NZORD - Newsletter September 3
NZORD - the New Zealand Organisation for Rare Disorders
1 – ICORD launches Yukiwariso declaration on the need for rare disease policy and action plans.
2 – Consultation on paying family carers to provide disability support.
3 – Submission from NZORD to select committee on Gambling Harm Reduction Bill.
4 – Folic acid decision a severe blow to child health.
5 – Health Passport to assist communications in hospital or care settings.
1 – ICORD launches Yukiwariso declaration on
the need for rare disease policy and action
The International Conference on Rare Diseases and Orphan Drugs has launched a declaration providing advice to governments and health authorities world wide on the need for specific policy and action plans for rare diseases. A summary version of this declaration was published in August 2012 in Acta Paediatrica and the full version is available on the website of ICORD.
The title of the declaration, Yukiwariso, is the Japanese name for the rare Hepatica flower that breaks through the late snow in cold northern climates, to herald spring and the new life and hope it brings. The declaration provides principles and guidance points for the development of rare disease action plans, and encourages patient advocacy groups to actively engage with their health officials and governments for this purpose.
2 – Consultation on Paying Family
Carers to Provide Disability Support.
This consultation document from the Ministry of Health describes options for paying family carers who provide disability support to disabled adult family members. The consultation is required because the government was defeated at the Human Rights Review Tribunal and in several court cases over its policy of unlawful discrimination against family members.
The impending arrival of a fairer deal for families is a major step forward in health and disability policy in New Zealand, and a major triumph for upholding human rights and non-discrimination. But work needs to be done to help ensure the policy says the right things. We strongly encourage all support groups to take a close interest in this consultation as it has major implications for the rights and interests of carers in New Zealand.
3 – Submission from NZORD to
select committee on Gambling Harm Reduction
This has been a tricky issue to deal with because there is a tension between the inherent harm of gambling, and the dependence many support groups have on income from gambling proceeds. NZORD also considered the Bill to be clumsily worded and in need of clarification to achieve its good intentions. Read our submission to the select committee.
4 – Folic acid decision a
severe blow to child health.
Despite solid evidence of positive benefits of folic acid (vitamin B9) in reducing neural tube defects, and an absence of any credible evidence of harms, the Food Safety Minister decided in August to revoke the planned food standard, which had been deferred by political manoeuvring 3 years ago. Fortification of bread with folic acid will now be an entirely voluntary matter for the baking industry to decide.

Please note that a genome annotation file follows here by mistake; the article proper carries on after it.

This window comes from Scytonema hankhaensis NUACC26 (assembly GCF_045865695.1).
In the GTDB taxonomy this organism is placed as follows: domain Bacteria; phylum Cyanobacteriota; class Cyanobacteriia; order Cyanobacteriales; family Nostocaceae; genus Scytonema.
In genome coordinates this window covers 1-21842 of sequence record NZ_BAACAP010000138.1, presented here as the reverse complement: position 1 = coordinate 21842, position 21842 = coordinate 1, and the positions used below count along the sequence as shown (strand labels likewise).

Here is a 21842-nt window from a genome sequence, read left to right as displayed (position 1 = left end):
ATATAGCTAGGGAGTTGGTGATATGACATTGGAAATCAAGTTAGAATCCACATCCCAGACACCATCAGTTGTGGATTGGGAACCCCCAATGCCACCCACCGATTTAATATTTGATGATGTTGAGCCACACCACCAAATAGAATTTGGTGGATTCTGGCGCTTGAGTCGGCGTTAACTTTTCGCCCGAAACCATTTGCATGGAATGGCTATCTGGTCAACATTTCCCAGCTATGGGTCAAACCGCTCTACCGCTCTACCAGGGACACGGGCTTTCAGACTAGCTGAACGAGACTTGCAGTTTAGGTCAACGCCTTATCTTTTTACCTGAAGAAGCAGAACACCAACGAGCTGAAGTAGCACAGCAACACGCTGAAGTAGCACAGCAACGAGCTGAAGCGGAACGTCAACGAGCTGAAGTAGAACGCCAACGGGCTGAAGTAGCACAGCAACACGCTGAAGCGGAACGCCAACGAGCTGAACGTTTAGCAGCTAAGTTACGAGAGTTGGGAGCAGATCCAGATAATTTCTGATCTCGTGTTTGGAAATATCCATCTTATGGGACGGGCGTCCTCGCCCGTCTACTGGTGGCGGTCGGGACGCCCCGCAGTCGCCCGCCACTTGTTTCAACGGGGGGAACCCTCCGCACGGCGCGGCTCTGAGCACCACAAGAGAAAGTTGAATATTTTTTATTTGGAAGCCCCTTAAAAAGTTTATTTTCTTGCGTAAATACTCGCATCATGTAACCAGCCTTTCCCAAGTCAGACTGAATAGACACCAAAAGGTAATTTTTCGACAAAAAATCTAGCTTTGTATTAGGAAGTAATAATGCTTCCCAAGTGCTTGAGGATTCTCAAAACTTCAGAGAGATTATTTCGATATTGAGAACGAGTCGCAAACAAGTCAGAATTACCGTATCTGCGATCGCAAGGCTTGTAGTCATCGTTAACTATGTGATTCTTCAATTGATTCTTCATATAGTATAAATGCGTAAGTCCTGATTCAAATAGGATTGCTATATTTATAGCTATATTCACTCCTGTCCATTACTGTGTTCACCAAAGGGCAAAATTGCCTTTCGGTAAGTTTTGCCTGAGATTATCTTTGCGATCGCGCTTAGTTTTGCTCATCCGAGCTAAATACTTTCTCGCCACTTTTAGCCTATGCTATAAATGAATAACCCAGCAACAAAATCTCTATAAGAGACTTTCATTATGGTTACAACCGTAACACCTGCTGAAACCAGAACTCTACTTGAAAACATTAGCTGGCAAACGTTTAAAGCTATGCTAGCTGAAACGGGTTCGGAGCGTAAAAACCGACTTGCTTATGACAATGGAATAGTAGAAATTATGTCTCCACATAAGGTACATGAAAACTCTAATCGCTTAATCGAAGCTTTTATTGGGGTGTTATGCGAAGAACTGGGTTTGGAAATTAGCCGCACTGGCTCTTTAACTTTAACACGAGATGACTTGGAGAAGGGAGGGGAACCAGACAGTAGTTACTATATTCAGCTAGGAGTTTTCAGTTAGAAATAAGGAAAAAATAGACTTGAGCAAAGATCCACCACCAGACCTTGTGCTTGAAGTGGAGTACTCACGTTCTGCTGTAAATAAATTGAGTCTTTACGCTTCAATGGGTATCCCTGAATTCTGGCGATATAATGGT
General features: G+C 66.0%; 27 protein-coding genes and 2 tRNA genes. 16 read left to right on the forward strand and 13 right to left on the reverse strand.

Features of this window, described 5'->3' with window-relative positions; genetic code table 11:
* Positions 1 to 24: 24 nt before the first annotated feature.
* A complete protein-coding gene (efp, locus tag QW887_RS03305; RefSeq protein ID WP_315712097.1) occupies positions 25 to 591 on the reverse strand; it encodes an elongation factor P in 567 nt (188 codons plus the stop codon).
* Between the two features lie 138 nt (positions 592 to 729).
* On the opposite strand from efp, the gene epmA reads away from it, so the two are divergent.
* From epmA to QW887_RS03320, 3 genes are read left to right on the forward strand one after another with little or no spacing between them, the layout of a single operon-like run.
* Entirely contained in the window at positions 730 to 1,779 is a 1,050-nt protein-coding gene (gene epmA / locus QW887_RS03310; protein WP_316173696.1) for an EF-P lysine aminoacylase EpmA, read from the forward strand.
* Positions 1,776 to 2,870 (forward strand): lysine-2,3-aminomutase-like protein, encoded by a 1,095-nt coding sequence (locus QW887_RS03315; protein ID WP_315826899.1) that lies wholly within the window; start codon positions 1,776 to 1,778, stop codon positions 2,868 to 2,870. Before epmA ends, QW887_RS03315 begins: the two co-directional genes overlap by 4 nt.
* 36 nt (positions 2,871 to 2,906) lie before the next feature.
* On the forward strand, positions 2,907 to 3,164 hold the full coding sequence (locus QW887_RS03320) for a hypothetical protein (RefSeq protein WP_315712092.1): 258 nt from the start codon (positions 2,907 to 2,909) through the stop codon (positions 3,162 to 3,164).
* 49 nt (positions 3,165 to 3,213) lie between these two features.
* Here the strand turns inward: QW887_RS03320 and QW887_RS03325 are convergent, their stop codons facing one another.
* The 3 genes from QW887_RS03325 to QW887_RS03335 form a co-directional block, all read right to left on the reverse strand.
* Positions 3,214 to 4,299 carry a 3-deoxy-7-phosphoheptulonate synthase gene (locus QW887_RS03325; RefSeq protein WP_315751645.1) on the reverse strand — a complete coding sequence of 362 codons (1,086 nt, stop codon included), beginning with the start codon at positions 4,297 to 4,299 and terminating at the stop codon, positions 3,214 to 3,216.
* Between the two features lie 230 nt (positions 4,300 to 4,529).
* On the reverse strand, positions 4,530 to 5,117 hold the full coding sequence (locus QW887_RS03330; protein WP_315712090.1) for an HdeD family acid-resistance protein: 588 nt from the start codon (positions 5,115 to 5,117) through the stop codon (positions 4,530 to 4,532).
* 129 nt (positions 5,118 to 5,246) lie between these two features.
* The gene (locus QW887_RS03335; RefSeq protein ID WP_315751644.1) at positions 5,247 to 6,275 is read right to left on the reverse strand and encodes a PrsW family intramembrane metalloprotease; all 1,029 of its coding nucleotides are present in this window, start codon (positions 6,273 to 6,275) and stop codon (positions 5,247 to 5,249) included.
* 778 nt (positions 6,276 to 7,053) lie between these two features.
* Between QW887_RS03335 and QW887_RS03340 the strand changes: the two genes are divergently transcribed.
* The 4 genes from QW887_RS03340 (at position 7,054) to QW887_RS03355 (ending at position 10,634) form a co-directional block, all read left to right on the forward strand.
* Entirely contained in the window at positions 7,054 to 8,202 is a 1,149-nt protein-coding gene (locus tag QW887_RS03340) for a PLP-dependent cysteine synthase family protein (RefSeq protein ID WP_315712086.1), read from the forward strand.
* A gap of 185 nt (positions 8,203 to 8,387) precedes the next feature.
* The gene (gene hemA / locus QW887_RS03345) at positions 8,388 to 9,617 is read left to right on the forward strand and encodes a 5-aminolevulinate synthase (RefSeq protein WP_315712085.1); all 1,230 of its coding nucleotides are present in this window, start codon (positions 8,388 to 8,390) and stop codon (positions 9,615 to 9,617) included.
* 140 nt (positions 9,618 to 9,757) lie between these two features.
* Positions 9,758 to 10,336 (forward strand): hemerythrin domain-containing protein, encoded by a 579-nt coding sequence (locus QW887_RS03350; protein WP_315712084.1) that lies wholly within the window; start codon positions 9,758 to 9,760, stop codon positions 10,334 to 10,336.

The new standard which came into force late September, is a blatant abrogation of the Minister’s responsibility to protect public health. She has delegated this important public health initiative to an industry that has shown no commitment to implement an effective programme. A very sad time indeed for public health in New Zealand, and a very bad thing for about 20 families each year whose babies will die from or be serious disabled by this preventable harm. Read NZORD’s submission on the consultation and our press release when the decision was announced.
5 – Health Passport to assist
communications in hospital or care settings.
The Health Passport is a document designed to assist nursing and medical staff to understand the care and support needs of people with disabilities. The Passport belongs to the disabled person, is kept and updated by him or her, and comes with the person to hospital or a care setting. The Health and Disability Commissioner has developed the Health Passport for New Zealand, based on a British initiative and in partnership with other interested agencies. They envisage that it has potential to support a wide range of health and disability consumers, not only those with intellectual disabilities. Read more about the health passport, or click here to download a copy in various formats.
Five New Zealand hospitals commenced using the passport in late 2011 and several more are beginning its introduction this year. Please note that not all hospitals or care providers may have yet started orientation and use of the passport. If it is relevant to you and your family, you could help them get familiar with it, and encourage them to include this very useful best practice tool in their procedures.